Bard’s Gold review: All That Glitters

These days, it takes a lot for a retro-inspired roguelike platformer to stand out. Bard’s Gold does nothing of the sort. If anything, it’s more simplistic than its peers, but I nonetheless found it to be one of the more enjoyable games to come out of this obsession with pixel art and permadeath.

It follows a nameless bard on his wrist to recover his gold (thus “Bard’s Gold” – geddit?) what is stolen by a cheeky goblin. The journey takes him through four dangerous world plagued with monsters and traps that’ll undoubtedly kill him, but through wits, trial, and error, the player will eventually succeed.

Like many such games, Bard’s Gold puts a focus on learning through failure. The bard dies in one hit and lives are limited, so game over comes quickly in the early stages. However, as you get better acquainted with the enemies, hazards, and semi-random level layouts, the game becomes easier. Despite the mechanical simplicity of straightforward platformer (jump and attack are your only buttons), there’s a steep learning curve early on.

Bard's Gold review

As you explore, you collect gems that are used to buy tools and equipment – but when you die, you lose all that equipment. On the other hand, you can spend any leftover gems at the game over screen to buy more permanent upgrades, like increasing the number of lives that you start with our improving the range on the bard’s weapons.

That creates an interesting dynamic where you have to prioritize how you spend your gems. The equipment you can buy within the game is useful, and can often be the difference between life and death. But if you can be thrifty and get by without those tools, you can save your gems for much more useful, long-term improvements.

At least, that’s true early on, while you’re still learning the ropes. As steep of a learning curve as Bard’s Gold has early on, it completely plateaus around the halfway point. There are four worlds in the game, but all the different ways you can die are introduced by the end of the second. The game’s difficulty is in its surprises, but it runs out of these long before the credits roll, making the latter half of the game a cakewalk. Case in point: it took me dozens of times to beat the first world, maybe 10 to pass the second, but I cleared the third and fourth worlds on my first attempt.

Bard's Gold review

Adding to this is the strange situation where the first boss in the game is the hardest. The bosses at the end of each world are built on very straightforward pattern recognition: two or three attacks that are very easy to dodge, and then just wail on the boss in between. The first boss has annoying minions as well, though, which can interfere with dodging and lead to doom – making it a much harder fight than any of the others, which don’t have that extra quirk.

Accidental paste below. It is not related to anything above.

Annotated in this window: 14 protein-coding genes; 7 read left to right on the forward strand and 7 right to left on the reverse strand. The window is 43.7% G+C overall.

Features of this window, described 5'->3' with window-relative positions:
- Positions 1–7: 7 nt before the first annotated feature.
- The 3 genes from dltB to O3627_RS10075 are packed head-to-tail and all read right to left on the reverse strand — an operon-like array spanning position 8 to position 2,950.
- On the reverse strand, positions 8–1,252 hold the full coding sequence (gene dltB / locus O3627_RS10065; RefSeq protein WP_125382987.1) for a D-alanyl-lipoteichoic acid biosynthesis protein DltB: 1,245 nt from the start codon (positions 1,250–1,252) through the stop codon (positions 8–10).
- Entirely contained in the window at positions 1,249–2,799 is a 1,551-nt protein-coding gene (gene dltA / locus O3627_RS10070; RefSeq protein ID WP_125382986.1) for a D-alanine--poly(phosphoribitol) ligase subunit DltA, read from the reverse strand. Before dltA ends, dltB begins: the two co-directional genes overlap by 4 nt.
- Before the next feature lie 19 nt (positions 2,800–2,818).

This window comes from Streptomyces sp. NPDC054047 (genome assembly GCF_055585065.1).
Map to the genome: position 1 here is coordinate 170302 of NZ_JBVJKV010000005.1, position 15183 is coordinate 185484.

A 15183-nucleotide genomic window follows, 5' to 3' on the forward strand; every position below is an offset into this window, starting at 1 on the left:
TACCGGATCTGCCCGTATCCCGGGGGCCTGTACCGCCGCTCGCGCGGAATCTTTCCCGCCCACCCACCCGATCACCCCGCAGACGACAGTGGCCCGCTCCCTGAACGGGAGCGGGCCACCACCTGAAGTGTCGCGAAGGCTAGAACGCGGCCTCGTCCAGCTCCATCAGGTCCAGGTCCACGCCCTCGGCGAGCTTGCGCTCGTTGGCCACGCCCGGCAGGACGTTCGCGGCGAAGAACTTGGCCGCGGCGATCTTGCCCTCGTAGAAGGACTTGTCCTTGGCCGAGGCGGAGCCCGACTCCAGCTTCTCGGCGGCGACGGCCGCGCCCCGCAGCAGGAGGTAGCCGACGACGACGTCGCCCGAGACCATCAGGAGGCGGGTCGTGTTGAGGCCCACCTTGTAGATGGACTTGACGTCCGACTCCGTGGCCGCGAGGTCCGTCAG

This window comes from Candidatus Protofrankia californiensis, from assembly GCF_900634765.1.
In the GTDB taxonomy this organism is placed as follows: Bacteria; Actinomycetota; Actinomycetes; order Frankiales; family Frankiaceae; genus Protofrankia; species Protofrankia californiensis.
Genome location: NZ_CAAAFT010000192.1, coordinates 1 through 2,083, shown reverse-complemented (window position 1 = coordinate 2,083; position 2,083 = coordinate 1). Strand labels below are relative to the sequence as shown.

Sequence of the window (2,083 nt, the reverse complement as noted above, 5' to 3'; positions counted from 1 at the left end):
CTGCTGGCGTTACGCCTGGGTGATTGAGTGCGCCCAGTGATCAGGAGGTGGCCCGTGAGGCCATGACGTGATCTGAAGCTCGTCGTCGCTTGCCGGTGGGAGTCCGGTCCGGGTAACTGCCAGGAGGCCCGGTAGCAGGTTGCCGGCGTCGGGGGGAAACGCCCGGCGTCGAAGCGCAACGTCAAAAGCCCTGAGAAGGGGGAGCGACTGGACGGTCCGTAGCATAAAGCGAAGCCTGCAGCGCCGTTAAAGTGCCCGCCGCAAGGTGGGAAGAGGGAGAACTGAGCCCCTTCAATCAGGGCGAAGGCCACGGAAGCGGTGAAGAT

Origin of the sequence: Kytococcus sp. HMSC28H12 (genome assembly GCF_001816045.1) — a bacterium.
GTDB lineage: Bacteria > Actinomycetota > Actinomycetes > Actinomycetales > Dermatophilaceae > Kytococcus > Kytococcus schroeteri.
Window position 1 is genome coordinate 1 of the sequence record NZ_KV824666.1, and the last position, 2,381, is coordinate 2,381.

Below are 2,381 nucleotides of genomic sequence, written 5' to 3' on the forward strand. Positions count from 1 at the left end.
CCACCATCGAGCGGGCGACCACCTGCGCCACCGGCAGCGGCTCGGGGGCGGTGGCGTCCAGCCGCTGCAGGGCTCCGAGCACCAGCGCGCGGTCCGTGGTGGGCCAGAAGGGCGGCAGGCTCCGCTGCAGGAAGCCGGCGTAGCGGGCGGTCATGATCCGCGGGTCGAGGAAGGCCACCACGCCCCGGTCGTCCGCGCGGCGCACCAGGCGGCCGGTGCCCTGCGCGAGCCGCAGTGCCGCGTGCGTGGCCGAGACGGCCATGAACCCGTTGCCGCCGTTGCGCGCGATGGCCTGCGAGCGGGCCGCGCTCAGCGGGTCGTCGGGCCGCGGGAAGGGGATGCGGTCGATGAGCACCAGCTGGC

Oddly enough, I found the “Retro” difficulty – which is harder than “Normal”, in theory – to actually make the game easier. It increases the amount of gems you earn, as well as how much health enemies have. On paper, that should make it a harder game with higher rewards. In practice, the extra gems make a huge difference, while the stronger enemies have almost no impact.

Bard's Gold review

The danger of monsters in Bard’s Gold comes purely from their attack patterns. You’ll probably die a few times learning how to fight something new, but there aren’t any endurance fights where a bigger health bar might matter. Once you know how to avoid a monster’s attacks, it makes no difference whether it takes one hit or five to kill them. The tradeoff to that is an abundance of gems, making it very easy to keep yourself stocked with the best equipment, and to buy extra lives as necessary. Should you get game over despite this, you’ll no doubt have plenty of leftover gems to make good progress on permanent upgrades. Retro difficulty is less grindy, more fun, and easier.

The Roguelike difficulty ostensibly adds more of a challenge, by swapping out checkpoints and a stock of lives for a health bar. I must admit, I haven’t played much of this mode, but it seems to have the same problems as Retro mode – it doesn’t affect the actual source of the game’s difficulty, and once you know how to deal with the things the game throws at you, a life bar doesn’t make much difference. In fact, it just means that instead of dying, losing a life, and restarting the level, you can just carry on from wherever you got hit.

Bard's Gold review

It’s not often I criticise a game for being too easy. I’m lazy, I don’t care for challenge, and I usually just want to breeze through a game without obstruction – I love easy. In the case of Bard’s Gold, though, its easiness runs counter to the core of the game’s design, and something is lost in the process. It’s still a fun, simple platformer, and a great achievement for a game made by a single person, but it’s not going to stand out from the crowd of 2D platformer roguelikes.


Bard’s Gold is developed by Erdern Sen and published by eastasiasoft. It’s available now for PC, PS4, and Xbox One.

A PS4 press copy was supplied by eastasiasoft for this review.

Matthew Codd

Matthew is a writer based in Wellington. He loves all things pop culture, and is fascinated by its place in history and the wider social context.